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MPhil in Engineering for Sustainable Development

global challenges, engineering solutions

Studying at Cambridge

Bianca Wilcox

The Sustainability Potential of Timber as a Building Material in South Africa

Timber has been used as a building material for centuries, and has recently gained popularity as a result of its implied environmental benefits. However, the environmental benefit of timber has yet to be realised within South Africa with only approximately 1% of buildings being comprised of this material. In light of South Africa having an energy, and subsequently greenhouse gas (GHG), intensive industry especially in the production of common building materials, timber presents a great opportunity for achieving a reduction in GHG emissions.

The central aim of this research was to evaluate the potential of timber, used as a building material, in contributing to the attainment of South Africa’s GHG emissions reduction target as submitted to the United Nations (UN). In doing so, the feasibility of an up scaled timber industry, fitting to the context of South Africa, was assessed. This was achieved by analysing emergent themes relating to the three dimensions of a sustainable development framework, which are environmental, social, as well as economic aspects. The findings were based on secondary data, as well as industry insights obtained from interviews.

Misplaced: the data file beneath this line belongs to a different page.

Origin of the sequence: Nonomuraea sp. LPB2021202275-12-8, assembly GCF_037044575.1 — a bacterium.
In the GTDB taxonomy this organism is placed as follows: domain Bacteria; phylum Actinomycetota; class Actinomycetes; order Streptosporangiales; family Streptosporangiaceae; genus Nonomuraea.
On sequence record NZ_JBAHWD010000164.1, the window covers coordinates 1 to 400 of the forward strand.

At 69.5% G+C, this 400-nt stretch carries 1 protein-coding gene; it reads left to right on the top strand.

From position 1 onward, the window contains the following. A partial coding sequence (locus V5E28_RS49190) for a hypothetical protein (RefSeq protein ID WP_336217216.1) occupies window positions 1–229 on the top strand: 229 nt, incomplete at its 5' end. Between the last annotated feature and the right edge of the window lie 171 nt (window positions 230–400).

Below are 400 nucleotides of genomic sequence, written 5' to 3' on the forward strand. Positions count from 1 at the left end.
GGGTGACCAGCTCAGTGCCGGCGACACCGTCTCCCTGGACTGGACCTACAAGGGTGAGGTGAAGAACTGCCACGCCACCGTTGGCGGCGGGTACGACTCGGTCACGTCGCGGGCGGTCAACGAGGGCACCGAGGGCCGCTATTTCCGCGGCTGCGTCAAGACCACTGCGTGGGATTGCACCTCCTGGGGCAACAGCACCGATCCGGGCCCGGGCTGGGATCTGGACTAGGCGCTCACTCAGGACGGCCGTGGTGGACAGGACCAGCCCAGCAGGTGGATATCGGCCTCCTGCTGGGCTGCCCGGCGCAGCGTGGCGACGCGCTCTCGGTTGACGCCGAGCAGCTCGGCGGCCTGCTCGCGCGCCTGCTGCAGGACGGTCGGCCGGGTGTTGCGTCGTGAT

In the findings it was found that the proposition, of an up scaled timber industry, could be encouraged through a number of potential drivers. Drivers for a greater demand includes the specification of timber as the material choice for social infrastructure, the increased popularity of green building certification schemes, as well as the impending implementation of a carbon tax policy which would make timber more cost competitive. Furthermore, the use of timber and the growth of the associated industry would be directly aligned with several governmental agendas that look to increase job opportunities, create a green economy, but most important achieve GHG emissions as mentioned before.

However, the biggest impediment to the realisation of this sustainable strategy are the issues over plantations’ intensive water use as well as the limited capacity of plantations to expand and supply timber to meet a desired increase in demand. Nevertheless, timber should remain to be seen as a long-term sustainable development strategy for South Africa and with increased awareness, brought upon by the concerted efforts of the industry and government, and the realisation of the plantation’s full potential, timber will be able to play an important role in the greening of the construction industry in the future.